Suddenly, marriages around me are breaking all over the place in bits and bites of hate and disillusionment, and I am sad and queasy. Nothing we ever do is without repercussion. Nothing.
Losing a parent to divorce is not the same as losing a parent to death. Yama fills in for the missing link. As far as the child (or the remaining partner) is concerned, the love is untouched. The person’s presence is missing, but the relationship is not. It will always be alive.
In a divorce, however, your world view itself is shaken up. Emotions take on degrees upon degrees of complexity. The father is no longer a father. The mother is a changed person. The family structure is skewed, one whole section of cousins and grandparents and aunts and uncles is removed from your scheme of things (but not from your memory). A spouse becomes an enemy; a parent becomes a stranger. What was once love is proved hollow. What was once commitment and loyalty has dissipated in clouds of blame and abuse. Who belongs to whom? The answer shifts uneasily and turns its face away.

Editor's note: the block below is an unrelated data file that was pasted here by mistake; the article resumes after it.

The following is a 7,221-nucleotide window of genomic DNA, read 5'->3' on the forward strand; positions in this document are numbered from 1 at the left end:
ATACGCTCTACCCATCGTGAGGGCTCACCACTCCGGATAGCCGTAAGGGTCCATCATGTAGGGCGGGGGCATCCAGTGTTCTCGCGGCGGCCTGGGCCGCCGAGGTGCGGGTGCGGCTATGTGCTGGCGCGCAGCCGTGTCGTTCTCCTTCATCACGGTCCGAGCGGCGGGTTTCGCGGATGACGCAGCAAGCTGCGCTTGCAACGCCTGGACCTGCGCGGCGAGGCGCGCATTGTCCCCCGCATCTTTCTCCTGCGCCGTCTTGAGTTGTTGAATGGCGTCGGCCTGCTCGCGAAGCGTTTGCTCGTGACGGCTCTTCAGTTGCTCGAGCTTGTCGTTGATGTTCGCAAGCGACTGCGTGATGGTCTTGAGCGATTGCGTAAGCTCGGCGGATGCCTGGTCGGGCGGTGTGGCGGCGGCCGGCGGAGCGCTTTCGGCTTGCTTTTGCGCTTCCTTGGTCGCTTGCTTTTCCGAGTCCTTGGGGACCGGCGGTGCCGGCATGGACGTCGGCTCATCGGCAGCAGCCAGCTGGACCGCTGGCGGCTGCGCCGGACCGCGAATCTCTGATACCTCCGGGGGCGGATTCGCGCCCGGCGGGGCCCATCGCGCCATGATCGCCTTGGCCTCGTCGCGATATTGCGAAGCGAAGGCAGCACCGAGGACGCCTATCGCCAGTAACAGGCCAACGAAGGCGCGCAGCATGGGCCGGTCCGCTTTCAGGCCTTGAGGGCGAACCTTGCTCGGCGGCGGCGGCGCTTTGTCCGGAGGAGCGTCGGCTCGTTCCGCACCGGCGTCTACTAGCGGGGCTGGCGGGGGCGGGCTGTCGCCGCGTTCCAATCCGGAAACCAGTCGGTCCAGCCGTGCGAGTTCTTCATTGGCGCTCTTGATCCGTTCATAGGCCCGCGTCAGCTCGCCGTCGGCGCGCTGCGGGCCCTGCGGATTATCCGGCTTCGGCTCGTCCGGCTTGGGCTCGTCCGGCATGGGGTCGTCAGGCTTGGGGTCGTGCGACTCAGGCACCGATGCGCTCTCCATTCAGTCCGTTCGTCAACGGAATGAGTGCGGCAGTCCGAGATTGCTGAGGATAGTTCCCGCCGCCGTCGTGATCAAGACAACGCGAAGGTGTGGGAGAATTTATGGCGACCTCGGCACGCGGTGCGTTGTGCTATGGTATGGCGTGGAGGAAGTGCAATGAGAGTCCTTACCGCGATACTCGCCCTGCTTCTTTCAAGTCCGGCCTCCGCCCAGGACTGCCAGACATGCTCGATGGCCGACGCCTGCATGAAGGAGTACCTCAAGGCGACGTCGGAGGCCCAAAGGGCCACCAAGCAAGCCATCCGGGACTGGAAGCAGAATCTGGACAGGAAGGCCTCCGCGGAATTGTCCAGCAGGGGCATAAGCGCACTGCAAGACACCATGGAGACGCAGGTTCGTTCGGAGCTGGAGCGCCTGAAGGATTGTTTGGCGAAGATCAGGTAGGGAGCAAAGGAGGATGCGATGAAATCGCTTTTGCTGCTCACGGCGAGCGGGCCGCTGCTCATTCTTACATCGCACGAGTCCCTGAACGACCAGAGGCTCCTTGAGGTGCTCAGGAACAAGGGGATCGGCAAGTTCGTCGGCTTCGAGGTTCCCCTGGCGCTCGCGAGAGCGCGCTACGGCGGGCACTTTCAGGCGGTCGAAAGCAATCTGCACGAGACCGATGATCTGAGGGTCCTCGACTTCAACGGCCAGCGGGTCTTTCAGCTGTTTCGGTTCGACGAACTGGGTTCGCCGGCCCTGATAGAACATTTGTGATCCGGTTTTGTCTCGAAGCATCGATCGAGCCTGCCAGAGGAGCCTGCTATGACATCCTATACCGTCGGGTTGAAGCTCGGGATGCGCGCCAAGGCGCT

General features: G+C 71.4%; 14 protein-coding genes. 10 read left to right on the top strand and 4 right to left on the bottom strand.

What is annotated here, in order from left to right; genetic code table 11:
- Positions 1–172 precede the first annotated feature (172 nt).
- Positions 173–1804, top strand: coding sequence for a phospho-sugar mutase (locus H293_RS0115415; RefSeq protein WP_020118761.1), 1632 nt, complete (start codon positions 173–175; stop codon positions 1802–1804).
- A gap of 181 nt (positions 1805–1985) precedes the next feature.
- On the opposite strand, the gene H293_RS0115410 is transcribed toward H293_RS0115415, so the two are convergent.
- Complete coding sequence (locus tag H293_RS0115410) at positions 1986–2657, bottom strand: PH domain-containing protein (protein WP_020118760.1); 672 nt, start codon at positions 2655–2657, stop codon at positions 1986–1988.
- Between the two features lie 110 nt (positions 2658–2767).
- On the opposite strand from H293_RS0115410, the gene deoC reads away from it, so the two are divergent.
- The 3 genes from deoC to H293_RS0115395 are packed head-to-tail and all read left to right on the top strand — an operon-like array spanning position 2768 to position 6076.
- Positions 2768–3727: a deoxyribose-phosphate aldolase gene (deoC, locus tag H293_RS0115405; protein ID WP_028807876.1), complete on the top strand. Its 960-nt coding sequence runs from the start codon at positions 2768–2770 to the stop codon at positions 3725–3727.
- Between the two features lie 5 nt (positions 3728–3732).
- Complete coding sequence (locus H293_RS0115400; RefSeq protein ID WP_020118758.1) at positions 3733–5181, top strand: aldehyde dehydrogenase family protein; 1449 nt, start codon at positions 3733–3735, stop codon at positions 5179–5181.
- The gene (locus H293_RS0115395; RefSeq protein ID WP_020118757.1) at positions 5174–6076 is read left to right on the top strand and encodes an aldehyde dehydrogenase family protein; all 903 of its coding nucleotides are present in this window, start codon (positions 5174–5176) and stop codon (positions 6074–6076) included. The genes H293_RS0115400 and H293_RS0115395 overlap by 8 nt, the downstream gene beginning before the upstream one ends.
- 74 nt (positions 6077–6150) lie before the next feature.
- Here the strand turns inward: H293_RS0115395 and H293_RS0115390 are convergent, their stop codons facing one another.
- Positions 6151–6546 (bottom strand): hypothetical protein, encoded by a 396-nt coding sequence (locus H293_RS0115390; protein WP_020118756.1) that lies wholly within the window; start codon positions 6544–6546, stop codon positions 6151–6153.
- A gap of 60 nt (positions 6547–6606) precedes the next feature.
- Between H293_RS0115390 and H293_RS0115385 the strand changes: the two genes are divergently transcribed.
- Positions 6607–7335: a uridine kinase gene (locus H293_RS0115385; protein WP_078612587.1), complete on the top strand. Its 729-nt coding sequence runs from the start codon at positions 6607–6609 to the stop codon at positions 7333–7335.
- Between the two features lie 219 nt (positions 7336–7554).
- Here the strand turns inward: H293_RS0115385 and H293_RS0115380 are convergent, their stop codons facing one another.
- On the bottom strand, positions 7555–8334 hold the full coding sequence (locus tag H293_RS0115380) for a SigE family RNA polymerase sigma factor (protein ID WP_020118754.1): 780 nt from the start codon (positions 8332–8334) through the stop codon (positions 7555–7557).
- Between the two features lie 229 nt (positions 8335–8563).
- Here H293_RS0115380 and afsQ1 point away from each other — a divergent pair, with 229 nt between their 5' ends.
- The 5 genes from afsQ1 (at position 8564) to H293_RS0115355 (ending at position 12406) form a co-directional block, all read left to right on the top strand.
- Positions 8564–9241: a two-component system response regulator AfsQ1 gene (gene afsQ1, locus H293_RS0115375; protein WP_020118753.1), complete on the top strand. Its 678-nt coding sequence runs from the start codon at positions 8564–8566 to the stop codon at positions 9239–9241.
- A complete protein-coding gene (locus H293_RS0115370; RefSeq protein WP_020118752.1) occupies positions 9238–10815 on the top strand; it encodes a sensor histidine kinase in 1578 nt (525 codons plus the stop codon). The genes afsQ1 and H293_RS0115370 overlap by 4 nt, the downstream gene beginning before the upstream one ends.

Do the benefits of divorcehood (of peace, personal space, freedom) outweigh the benefits of marriage (of your child having a complete home, social sanction and support, a co-shoulder for day-to-day drudgery)? I don’t know but I’m learning that every day, life throws up new battles. You have traded in some sorrows for some others. You have to constantly rationalize your choice, constantly reassure yourself that you did the right thing. Constantly ask yourself, “If I had to live my life again, would I still walk the same paths?” And constantly, convincingly, reply with a “Yes”.
But if I am honest with myself, there is a tinge of regret. I know what I’ve been through and I don’t recommend it to anyone else. I cannot undo the past, but there is a slight care that now leads my actions. Maybe it is doubt, maybe it is wisdom. Maybe it's all for the best. One thing’s for sure: ‘Been there, done that’ is not necessarily a happy ending.